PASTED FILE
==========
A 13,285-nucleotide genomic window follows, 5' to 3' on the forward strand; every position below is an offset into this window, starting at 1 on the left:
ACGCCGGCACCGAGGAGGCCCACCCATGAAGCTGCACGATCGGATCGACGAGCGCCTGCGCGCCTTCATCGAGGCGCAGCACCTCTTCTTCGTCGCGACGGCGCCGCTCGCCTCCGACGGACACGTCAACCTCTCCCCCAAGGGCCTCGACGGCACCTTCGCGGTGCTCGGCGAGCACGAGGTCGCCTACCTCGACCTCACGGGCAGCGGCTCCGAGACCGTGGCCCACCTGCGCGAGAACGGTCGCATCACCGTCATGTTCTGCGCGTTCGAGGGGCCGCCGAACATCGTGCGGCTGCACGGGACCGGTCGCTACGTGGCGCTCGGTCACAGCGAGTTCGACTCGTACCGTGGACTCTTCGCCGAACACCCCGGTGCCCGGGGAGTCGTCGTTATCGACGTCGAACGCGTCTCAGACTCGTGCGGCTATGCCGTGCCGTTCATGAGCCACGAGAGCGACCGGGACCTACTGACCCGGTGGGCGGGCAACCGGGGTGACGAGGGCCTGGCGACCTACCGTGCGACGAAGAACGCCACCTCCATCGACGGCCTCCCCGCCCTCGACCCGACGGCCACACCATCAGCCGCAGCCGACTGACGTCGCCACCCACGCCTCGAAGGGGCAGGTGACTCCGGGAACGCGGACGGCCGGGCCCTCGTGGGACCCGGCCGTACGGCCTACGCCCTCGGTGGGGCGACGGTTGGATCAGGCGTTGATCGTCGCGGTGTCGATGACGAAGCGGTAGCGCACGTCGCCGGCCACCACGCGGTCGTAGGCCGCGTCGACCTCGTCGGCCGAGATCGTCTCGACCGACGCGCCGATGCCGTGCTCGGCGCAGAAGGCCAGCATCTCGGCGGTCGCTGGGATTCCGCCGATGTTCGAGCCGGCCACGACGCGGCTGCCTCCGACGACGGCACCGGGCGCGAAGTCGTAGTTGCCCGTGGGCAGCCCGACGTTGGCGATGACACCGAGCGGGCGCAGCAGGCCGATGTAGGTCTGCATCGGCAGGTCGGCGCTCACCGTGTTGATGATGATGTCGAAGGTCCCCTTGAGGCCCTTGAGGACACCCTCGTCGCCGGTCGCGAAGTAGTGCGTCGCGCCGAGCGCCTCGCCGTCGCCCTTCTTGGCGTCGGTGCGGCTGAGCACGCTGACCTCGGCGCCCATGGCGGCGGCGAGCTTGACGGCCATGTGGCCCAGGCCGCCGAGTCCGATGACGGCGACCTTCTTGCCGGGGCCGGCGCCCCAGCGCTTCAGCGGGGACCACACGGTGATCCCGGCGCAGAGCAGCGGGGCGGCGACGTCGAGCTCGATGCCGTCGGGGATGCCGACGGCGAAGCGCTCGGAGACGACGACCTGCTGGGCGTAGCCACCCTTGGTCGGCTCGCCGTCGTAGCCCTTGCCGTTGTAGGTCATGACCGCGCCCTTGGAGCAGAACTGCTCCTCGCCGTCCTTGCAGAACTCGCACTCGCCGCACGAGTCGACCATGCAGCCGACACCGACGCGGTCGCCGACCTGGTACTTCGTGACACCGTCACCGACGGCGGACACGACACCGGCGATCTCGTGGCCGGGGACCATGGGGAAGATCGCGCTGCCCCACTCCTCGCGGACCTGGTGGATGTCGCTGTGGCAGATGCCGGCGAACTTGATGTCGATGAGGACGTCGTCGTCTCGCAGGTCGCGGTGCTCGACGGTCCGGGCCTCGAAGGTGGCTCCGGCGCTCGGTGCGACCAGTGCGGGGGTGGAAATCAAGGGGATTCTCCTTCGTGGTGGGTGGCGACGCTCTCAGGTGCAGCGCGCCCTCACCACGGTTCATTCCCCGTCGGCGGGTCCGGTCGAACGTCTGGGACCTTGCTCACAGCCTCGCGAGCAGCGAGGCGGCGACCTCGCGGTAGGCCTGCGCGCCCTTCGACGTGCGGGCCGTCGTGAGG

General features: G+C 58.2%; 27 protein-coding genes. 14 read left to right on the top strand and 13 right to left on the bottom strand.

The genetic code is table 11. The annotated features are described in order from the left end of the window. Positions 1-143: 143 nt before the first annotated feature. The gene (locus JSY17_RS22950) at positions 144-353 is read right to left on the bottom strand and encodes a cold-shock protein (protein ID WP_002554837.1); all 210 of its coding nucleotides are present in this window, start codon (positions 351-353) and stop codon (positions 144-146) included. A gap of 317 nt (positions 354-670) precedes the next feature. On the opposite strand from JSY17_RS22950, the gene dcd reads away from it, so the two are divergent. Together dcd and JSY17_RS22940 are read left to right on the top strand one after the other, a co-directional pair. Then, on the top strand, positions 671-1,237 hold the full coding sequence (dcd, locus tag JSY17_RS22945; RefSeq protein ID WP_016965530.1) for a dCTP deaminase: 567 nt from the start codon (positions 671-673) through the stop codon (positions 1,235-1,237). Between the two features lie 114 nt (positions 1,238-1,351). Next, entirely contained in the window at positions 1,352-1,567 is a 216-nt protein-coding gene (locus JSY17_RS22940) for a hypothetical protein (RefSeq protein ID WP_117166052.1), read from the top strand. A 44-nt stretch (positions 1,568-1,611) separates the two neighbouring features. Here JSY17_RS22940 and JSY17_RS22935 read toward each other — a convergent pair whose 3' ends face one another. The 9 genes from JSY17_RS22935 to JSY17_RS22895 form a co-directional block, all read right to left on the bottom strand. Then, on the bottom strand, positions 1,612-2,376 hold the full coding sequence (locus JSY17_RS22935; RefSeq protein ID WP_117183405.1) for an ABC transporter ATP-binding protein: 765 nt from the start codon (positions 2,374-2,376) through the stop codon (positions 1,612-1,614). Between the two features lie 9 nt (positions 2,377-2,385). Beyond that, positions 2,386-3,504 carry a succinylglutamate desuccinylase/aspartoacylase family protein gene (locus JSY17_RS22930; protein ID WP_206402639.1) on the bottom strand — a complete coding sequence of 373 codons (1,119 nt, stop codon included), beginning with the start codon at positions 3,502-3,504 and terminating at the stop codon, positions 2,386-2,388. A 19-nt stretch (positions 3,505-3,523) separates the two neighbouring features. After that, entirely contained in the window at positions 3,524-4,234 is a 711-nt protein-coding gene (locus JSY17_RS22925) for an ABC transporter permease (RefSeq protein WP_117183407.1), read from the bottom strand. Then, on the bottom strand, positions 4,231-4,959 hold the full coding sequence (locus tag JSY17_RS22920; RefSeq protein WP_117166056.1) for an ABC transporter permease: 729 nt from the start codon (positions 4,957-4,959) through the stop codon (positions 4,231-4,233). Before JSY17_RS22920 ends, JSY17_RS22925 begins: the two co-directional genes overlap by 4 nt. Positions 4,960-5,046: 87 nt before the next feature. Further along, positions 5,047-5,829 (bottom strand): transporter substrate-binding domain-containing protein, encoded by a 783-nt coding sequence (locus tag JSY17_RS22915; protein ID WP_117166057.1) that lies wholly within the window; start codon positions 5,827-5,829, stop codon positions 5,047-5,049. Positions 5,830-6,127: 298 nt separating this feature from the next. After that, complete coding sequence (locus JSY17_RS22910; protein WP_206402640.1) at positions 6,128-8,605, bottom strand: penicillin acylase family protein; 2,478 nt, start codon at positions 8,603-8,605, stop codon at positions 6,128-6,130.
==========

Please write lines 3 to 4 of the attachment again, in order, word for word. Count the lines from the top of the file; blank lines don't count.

General features: G+C 58.2%; 27 protein-coding genes. 14 read left to right on the top strand and 13 right to left on the bottom strand.

The genetic code is table 11. The annotated features are described in order from the left end of the window. Positions 1-143: 143 nt before the first annotated feature. The gene (locus JSY17_RS22950) at positions 144-353 is read right to left on the bottom strand and encodes a cold-shock protein (protein ID WP_002554837.1); all 210 of its coding nucleotides are present in this window, start codon (positions 351-353) and stop codon (positions 144-146) included. A gap of 317 nt (positions 354-670) precedes the next feature. On the opposite strand from JSY17_RS22950, the gene dcd reads away from it, so the two are divergent. Together dcd and JSY17_RS22940 are read left to right on the top strand one after the other, a co-directional pair. Then, on the top strand, positions 671-1,237 hold the full coding sequence (dcd, locus tag JSY17_RS22945; RefSeq protein ID WP_016965530.1) for a dCTP deaminase: 567 nt from the start codon (positions 671-673) through the stop codon (positions 1,235-1,237). Between the two features lie 114 nt (positions 1,238-1,351). Next, entirely contained in the window at positions 1,352-1,567 is a 216-nt protein-coding gene (locus JSY17_RS22940) for a hypothetical protein (RefSeq protein ID WP_117166052.1), read from the top strand. A 44-nt stretch (positions 1,568-1,611) separates the two neighbouring features. Here JSY17_RS22940 and JSY17_RS22935 read toward each other — a convergent pair whose 3' ends face one another. The 9 genes from JSY17_RS22935 to JSY17_RS22895 form a co-directional block, all read right to left on the bottom strand. Then, on the bottom strand, positions 1,612-2,376 hold the full coding sequence (locus JSY17_RS22935; RefSeq protein ID WP_117183405.1) for an ABC transporter ATP-binding protein: 765 nt from the start codon (positions 2,374-2,376) through the stop codon (positions 1,612-1,614). Between the two features lie 9 nt (positions 2,377-2,385). Beyond that, positions 2,386-3,504 carry a succinylglutamate desuccinylase/aspartoacylase family protein gene (locus JSY17_RS22930; protein ID WP_206402639.1) on the bottom strand — a complete coding sequence of 373 codons (1,119 nt, stop codon included), beginning with the start codon at positions 3,502-3,504 and terminating at the stop codon, positions 2,386-2,388. A 19-nt stretch (positions 3,505-3,523) separates the two neighbouring features. After that, entirely contained in the window at positions 3,524-4,234 is a 711-nt protein-coding gene (locus JSY17_RS22925) for an ABC transporter permease (RefSeq protein WP_117183407.1), read from the bottom strand. Then, on the bottom strand, positions 4,231-4,959 hold the full coding sequence (locus tag JSY17_RS22920; RefSeq protein WP_117166056.1) for an ABC transporter permease: 729 nt from the start codon (positions 4,957-4,959) through the stop codon (positions 4,231-4,233). Before JSY17_RS22920 ends, JSY17_RS22925 begins: the two co-directional genes overlap by 4 nt. Positions 4,960-5,046: 87 nt before the next feature. Further along, positions 5,047-5,829 (bottom strand): transporter substrate-binding domain-containing protein, encoded by a 783-nt coding sequence (locus tag JSY17_RS22915; protein ID WP_117166057.1) that lies wholly within the window; start codon positions 5,827-5,829, stop codon positions 5,047-5,049. Positions 5,830-6,127: 298 nt separating this feature from the next. After that, complete coding sequence (locus JSY17_RS22910; protein WP_206402640.1) at positions 6,128-8,605, bottom strand: penicillin acylase family protein; 2,478 nt, start codon at positions 8,603-8,605, stop codon at positions 6,128-6,130.